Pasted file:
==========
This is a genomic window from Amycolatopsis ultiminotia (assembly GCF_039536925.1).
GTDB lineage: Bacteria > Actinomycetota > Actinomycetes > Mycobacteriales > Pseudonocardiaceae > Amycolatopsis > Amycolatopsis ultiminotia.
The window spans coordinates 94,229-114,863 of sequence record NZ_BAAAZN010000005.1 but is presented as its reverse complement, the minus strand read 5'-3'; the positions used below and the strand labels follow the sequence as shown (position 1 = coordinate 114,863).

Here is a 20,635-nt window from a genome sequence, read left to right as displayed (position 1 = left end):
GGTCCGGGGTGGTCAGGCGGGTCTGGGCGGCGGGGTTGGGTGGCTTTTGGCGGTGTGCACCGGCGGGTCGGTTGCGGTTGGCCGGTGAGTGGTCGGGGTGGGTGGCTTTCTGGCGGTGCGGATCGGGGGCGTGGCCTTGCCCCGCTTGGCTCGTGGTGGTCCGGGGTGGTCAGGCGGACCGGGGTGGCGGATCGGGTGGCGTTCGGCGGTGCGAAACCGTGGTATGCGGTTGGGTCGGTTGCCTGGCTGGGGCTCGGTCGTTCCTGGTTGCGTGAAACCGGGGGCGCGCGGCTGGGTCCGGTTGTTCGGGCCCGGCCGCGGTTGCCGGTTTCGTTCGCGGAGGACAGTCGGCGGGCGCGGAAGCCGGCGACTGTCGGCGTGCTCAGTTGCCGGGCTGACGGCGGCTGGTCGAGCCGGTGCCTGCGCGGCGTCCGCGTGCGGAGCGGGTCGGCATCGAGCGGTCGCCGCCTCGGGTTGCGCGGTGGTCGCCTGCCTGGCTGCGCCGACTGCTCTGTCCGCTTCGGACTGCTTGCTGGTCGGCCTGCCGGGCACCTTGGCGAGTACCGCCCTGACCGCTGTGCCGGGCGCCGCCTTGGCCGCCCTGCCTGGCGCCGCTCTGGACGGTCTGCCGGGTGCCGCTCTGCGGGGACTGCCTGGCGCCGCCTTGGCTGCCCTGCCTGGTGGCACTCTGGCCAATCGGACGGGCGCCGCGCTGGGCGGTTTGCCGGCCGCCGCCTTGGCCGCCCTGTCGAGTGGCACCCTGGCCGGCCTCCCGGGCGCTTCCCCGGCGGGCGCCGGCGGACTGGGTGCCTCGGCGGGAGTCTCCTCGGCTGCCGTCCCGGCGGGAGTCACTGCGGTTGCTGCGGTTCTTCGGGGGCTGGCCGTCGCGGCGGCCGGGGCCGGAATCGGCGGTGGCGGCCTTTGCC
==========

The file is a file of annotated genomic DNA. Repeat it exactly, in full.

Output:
This is a genomic window from Amycolatopsis ultiminotia (assembly GCF_039536925.1).
GTDB lineage: Bacteria > Actinomycetota > Actinomycetes > Mycobacteriales > Pseudonocardiaceae > Amycolatopsis > Amycolatopsis ultiminotia.
The window spans coordinates 94,229-114,863 of sequence record NZ_BAAAZN010000005.1 but is presented as its reverse complement, the minus strand read 5'-3'; the positions used below and the strand labels follow the sequence as shown (position 1 = coordinate 114,863).

Here is a 20,635-nt window from a genome sequence, read left to right as displayed (position 1 = left end):
GGTCCGGGGTGGTCAGGCGGGTCTGGGCGGCGGGGTTGGGTGGCTTTTGGCGGTGTGCACCGGCGGGTCGGTTGCGGTTGGCCGGTGAGTGGTCGGGGTGGGTGGCTTTCTGGCGGTGCGGATCGGGGGCGTGGCCTTGCCCCGCTTGGCTCGTGGTGGTCCGGGGTGGTCAGGCGGACCGGGGTGGCGGATCGGGTGGCGTTCGGCGGTGCGAAACCGTGGTATGCGGTTGGGTCGGTTGCCTGGCTGGGGCTCGGTCGTTCCTGGTTGCGTGAAACCGGGGGCGCGCGGCTGGGTCCGGTTGTTCGGGCCCGGCCGCGGTTGCCGGTTTCGTTCGCGGAGGACAGTCGGCGGGCGCGGAAGCCGGCGACTGTCGGCGTGCTCAGTTGCCGGGCTGACGGCGGCTGGTCGAGCCGGTGCCTGCGCGGCGTCCGCGTGCGGAGCGGGTCGGCATCGAGCGGTCGCCGCCTCGGGTTGCGCGGTGGTCGCCTGCCTGGCTGCGCCGACTGCTCTGTCCGCTTCGGACTGCTTGCTGGTCGGCCTGCCGGGCACCTTGGCGAGTACCGCCCTGACCGCTGTGCCGGGCGCCGCCTTGGCCGCCCTGCCTGGCGCCGCTCTGGACGGTCTGCCGGGTGCCGCTCTGCGGGGACTGCCTGGCGCCGCCTTGGCTGCCCTGCCTGGTGGCACTCTGGCCAATCGGACGGGCGCCGCGCTGGGCGGTTTGCCGGCCGCCGCCTTGGCCGCCCTGTCGAGTGGCACCCTGGCCGGCCTCCCGGGCGCTTCCCCGGCGGGCGCCGGCGGACTGGGTGCCTCGGCGGGAGTCTCCTCGGCTGCCGTCCCGGCGGGAGTCACTGCGGTTGCTGCGGTTCTTCGGGGGCTGGCCGTCGCGGCGGCCGGGGCCGGAATCGGCGGTGGCGGCCTTTGCC